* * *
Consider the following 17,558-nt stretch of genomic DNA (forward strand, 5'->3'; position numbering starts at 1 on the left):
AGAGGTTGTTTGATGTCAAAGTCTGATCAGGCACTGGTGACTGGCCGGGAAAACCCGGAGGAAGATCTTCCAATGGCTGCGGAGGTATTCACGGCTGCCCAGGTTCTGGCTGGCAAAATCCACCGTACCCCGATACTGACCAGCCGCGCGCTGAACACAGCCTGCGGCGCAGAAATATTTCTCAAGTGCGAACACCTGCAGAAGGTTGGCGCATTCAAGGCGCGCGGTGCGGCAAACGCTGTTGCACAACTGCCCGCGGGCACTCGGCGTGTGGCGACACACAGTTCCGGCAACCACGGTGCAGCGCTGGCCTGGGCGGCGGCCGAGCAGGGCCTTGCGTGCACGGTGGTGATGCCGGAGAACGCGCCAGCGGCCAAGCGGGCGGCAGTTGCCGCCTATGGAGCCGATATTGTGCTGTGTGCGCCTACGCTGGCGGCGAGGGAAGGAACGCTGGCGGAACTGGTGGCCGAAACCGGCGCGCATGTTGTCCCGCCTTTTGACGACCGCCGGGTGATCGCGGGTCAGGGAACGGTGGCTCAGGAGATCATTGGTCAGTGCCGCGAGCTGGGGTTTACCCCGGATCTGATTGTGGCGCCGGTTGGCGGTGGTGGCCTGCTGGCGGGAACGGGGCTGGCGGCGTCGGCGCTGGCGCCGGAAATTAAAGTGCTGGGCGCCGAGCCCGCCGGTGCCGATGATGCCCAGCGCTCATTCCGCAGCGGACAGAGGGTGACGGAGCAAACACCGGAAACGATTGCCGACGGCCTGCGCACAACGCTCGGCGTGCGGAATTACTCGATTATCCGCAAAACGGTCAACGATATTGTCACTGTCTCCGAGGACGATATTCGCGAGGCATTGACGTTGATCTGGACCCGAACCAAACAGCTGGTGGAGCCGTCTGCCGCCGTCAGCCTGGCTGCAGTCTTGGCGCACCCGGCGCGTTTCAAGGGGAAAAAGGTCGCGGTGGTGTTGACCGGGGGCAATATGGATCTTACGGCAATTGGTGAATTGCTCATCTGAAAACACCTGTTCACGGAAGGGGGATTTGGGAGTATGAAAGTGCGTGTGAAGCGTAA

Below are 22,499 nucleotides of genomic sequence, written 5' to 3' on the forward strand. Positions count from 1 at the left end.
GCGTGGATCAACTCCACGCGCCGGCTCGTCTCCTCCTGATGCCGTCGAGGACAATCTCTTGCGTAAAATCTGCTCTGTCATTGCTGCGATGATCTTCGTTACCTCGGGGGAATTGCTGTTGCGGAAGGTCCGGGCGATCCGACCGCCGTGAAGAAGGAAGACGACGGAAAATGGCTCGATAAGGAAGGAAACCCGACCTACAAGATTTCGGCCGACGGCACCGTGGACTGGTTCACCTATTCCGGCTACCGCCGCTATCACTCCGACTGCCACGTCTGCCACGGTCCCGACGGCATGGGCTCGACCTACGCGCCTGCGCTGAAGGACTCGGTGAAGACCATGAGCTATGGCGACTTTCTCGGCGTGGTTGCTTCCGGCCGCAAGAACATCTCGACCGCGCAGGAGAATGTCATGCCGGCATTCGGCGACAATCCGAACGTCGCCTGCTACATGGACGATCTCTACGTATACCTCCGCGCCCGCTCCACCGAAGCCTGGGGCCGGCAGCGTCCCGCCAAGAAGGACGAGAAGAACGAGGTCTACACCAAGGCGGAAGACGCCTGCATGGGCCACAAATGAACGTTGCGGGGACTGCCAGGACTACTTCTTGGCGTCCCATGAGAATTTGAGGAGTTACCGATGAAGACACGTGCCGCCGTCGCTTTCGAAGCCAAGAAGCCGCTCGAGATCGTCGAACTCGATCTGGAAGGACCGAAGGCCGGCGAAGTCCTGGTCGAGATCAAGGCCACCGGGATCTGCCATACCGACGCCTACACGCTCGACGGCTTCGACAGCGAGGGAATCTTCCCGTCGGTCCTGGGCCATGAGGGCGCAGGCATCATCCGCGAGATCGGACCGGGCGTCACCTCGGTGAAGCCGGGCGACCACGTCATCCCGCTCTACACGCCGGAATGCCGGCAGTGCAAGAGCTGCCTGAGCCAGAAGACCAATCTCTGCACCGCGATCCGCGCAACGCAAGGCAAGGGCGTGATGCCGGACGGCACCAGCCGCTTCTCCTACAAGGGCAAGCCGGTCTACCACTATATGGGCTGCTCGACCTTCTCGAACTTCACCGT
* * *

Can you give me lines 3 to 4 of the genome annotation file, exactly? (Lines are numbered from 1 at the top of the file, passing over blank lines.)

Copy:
Below are 22,499 nucleotides of genomic sequence, written 5' to 3' on the forward strand. Positions count from 1 at the left end.
GCGTGGATCAACTCCACGCGCCGGCTCGTCTCCTCCTGATGCCGTCGAGGACAATCTCTTGCGTAAAATCTGCTCTGTCATTGCTGCGATGATCTTCGTTACCTCGGGGGAATTGCTGTTGCGGAAGGTCCGGGCGATCCGACCGCCGTGAAGAAGGAAGACGACGGAAAATGGCTCGATAAGGAAGGAAACCCGACCTACAAGATTTCGGCCGACGGCACCGTGGACTGGTTCACCTATTCCGGCTACCGCCGCTATCACTCCGACTGCCACGTCTGCCACGGTCCCGACGGCATGGGCTCGACCTACGCGCCTGCGCTGAAGGACTCGGTGAAGACCATGAGCTATGGCGACTTTCTCGGCGTGGTTGCTTCCGGCCGCAAGAACATCTCGACCGCGCAGGAGAATGTCATGCCGGCATTCGGCGACAATCCGAACGTCGCCTGCTACATGGACGATCTCTACGTATACCTCCGCGCCCGCTCCACCGAAGCCTGGGGCCGGCAGCGTCCCGCCAAGAAGGACGAGAAGAACGAGGTCTACACCAAGGCGGAAGACGCCTGCATGGGCCACAAATGAACGTTGCGGGGACTGCCAGGACTACTTCTTGGCGTCCCATGAGAATTTGAGGAGTTACCGATGAAGACACGTGCCGCCGTCGCTTTCGAAGCCAAGAAGCCGCTCGAGATCGTCGAACTCGATCTGGAAGGACCGAAGGCCGGCGAAGTCCTGGTCGAGATCAAGGCCACCGGGATCTGCCATACCGACGCCTACACGCTCGACGGCTTCGACAGCGAGGGAATCTTCCCGTCGGTCCTGGGCCATGAGGGCGCAGGCATCATCCGCGAGATCGGACCGGGCGTCACCTCGGTGAAGCCGGGCGACCACGTCATCCCGCTCTACACGCCGGAATGCCGGCAGTGCAAGAGCTGCCTGAGCCAGAAGACCAATCTCTGCACCGCGATCCGCGCAACGCAAGGCAAGGGCGTGATGCCGGACGGCACCAGCCGCTTCTCCTACAAGGGCAAGCCGGTCTACCACTATATGGGCTGCTCGACCTTCTCGAACTTCACCGT